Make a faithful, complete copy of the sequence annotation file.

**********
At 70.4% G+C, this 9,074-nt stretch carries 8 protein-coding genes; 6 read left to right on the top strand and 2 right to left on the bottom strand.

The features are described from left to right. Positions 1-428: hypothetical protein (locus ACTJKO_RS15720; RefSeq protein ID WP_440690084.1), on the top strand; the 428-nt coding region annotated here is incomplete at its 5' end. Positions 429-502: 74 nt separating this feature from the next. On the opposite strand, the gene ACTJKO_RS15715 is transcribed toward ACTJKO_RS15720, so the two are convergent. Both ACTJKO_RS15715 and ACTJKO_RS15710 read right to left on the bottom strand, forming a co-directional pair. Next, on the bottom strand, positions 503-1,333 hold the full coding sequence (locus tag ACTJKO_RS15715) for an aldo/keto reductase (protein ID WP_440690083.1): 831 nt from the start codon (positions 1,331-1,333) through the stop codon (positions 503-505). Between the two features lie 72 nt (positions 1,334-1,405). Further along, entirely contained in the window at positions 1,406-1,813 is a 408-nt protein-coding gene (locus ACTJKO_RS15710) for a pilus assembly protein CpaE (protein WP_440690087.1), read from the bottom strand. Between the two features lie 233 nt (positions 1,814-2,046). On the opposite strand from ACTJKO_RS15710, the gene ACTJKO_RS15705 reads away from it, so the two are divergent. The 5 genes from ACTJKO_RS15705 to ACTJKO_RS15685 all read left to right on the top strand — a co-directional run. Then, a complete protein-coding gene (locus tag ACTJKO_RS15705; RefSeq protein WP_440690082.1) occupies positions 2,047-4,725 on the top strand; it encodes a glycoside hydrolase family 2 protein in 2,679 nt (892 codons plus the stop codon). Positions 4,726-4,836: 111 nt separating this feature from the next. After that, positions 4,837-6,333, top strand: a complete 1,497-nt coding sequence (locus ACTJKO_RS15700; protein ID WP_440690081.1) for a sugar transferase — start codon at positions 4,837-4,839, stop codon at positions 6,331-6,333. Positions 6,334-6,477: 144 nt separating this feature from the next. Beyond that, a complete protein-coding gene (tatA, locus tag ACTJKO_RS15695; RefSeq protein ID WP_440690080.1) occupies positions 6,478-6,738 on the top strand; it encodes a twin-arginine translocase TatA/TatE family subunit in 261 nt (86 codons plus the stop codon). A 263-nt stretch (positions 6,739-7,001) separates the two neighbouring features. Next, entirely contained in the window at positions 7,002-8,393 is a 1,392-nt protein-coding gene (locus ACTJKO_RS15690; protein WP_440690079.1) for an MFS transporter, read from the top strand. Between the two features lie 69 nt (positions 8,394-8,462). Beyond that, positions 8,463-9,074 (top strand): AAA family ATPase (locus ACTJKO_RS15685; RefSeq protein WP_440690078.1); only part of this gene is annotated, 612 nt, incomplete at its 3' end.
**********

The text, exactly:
At 70.4% G+C, this 9,074-nt stretch carries 8 protein-coding genes; 6 read left to right on the top strand and 2 right to left on the bottom strand.

The features are described from left to right. Positions 1-428: hypothetical protein (locus ACTJKO_RS15720; RefSeq protein ID WP_440690084.1), on the top strand; the 428-nt coding region annotated here is incomplete at its 5' end. Positions 429-502: 74 nt separating this feature from the next. On the opposite strand, the gene ACTJKO_RS15715 is transcribed toward ACTJKO_RS15720, so the two are convergent. Both ACTJKO_RS15715 and ACTJKO_RS15710 read right to left on the bottom strand, forming a co-directional pair. Next, on the bottom strand, positions 503-1,333 hold the full coding sequence (locus tag ACTJKO_RS15715) for an aldo/keto reductase (protein ID WP_440690083.1): 831 nt from the start codon (positions 1,331-1,333) through the stop codon (positions 503-505). Between the two features lie 72 nt (positions 1,334-1,405). Further along, entirely contained in the window at positions 1,406-1,813 is a 408-nt protein-coding gene (locus ACTJKO_RS15710) for a pilus assembly protein CpaE (protein WP_440690087.1), read from the bottom strand. Between the two features lie 233 nt (positions 1,814-2,046). On the opposite strand from ACTJKO_RS15710, the gene ACTJKO_RS15705 reads away from it, so the two are divergent. The 5 genes from ACTJKO_RS15705 to ACTJKO_RS15685 all read left to right on the top strand — a co-directional run. Then, a complete protein-coding gene (locus tag ACTJKO_RS15705; RefSeq protein WP_440690082.1) occupies positions 2,047-4,725 on the top strand; it encodes a glycoside hydrolase family 2 protein in 2,679 nt (892 codons plus the stop codon). Positions 4,726-4,836: 111 nt separating this feature from the next. After that, positions 4,837-6,333, top strand: a complete 1,497-nt coding sequence (locus ACTJKO_RS15700; protein ID WP_440690081.1) for a sugar transferase — start codon at positions 4,837-4,839, stop codon at positions 6,331-6,333. Positions 6,334-6,477: 144 nt separating this feature from the next. Beyond that, a complete protein-coding gene (tatA, locus tag ACTJKO_RS15695; RefSeq protein ID WP_440690080.1) occupies positions 6,478-6,738 on the top strand; it encodes a twin-arginine translocase TatA/TatE family subunit in 261 nt (86 codons plus the stop codon). A 263-nt stretch (positions 6,739-7,001) separates the two neighbouring features. Next, entirely contained in the window at positions 7,002-8,393 is a 1,392-nt protein-coding gene (locus ACTJKO_RS15690; protein WP_440690079.1) for an MFS transporter, read from the top strand. Between the two features lie 69 nt (positions 8,394-8,462). Beyond that, positions 8,463-9,074 (top strand): AAA family ATPase (locus ACTJKO_RS15685; RefSeq protein WP_440690078.1); only part of this gene is annotated, 612 nt, incomplete at its 3' end.